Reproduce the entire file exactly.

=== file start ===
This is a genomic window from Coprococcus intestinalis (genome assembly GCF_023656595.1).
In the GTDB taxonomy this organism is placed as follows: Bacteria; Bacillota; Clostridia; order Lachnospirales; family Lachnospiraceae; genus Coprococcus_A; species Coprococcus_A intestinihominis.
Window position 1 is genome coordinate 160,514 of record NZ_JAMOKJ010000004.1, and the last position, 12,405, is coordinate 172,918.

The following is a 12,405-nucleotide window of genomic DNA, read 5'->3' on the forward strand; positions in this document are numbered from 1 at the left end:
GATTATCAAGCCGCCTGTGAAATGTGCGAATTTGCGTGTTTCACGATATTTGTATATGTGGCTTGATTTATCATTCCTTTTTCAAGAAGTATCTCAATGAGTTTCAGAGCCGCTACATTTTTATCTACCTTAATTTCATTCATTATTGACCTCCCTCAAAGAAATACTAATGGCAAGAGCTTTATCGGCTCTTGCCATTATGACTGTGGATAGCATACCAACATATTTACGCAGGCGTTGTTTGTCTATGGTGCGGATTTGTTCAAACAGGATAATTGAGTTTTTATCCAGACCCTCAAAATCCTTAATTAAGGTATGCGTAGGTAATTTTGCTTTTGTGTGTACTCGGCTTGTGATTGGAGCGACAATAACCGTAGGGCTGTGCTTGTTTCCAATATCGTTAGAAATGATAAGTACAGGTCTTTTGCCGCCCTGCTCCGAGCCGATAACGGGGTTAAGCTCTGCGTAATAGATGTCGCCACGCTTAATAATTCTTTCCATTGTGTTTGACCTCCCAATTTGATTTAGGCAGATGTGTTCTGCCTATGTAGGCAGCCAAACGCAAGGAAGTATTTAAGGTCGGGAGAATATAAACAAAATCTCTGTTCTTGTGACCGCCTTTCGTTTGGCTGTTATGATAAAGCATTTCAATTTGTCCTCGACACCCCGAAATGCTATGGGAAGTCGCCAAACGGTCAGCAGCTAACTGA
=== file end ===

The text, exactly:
This is a genomic window from Coprococcus intestinalis (genome assembly GCF_023656595.1).
In the GTDB taxonomy this organism is placed as follows: Bacteria; Bacillota; Clostridia; order Lachnospirales; family Lachnospiraceae; genus Coprococcus_A; species Coprococcus_A intestinihominis.
Window position 1 is genome coordinate 160,514 of record NZ_JAMOKJ010000004.1, and the last position, 12,405, is coordinate 172,918.

The following is a 12,405-nucleotide window of genomic DNA, read 5'->3' on the forward strand; positions in this document are numbered from 1 at the left end:
GATTATCAAGCCGCCTGTGAAATGTGCGAATTTGCGTGTTTCACGATATTTGTATATGTGGCTTGATTTATCATTCCTTTTTCAAGAAGTATCTCAATGAGTTTCAGAGCCGCTACATTTTTATCTACCTTAATTTCATTCATTATTGACCTCCCTCAAAGAAATACTAATGGCAAGAGCTTTATCGGCTCTTGCCATTATGACTGTGGATAGCATACCAACATATTTACGCAGGCGTTGTTTGTCTATGGTGCGGATTTGTTCAAACAGGATAATTGAGTTTTTATCCAGACCCTCAAAATCCTTAATTAAGGTATGCGTAGGTAATTTTGCTTTTGTGTGTACTCGGCTTGTGATTGGAGCGACAATAACCGTAGGGCTGTGCTTGTTTCCAATATCGTTAGAAATGATAAGTACAGGTCTTTTGCCGCCCTGCTCCGAGCCGATAACGGGGTTAAGCTCTGCGTAATAGATGTCGCCACGCTTAATAATTCTTTCCATTGTGTTTGACCTCCCAATTTGATTTAGGCAGATGTGTTCTGCCTATGTAGGCAGCCAAACGCAAGGAAGTATTTAAGGTCGGGAGAATATAAACAAAATCTCTGTTCTTGTGACCGCCTTTCGTTTGGCTGTTATGATAAAGCATTTCAATTTGTCCTCGACACCCCGAAATGCTATGGGAAGTCGCCAAACGGTCAGCAGCTAACTGA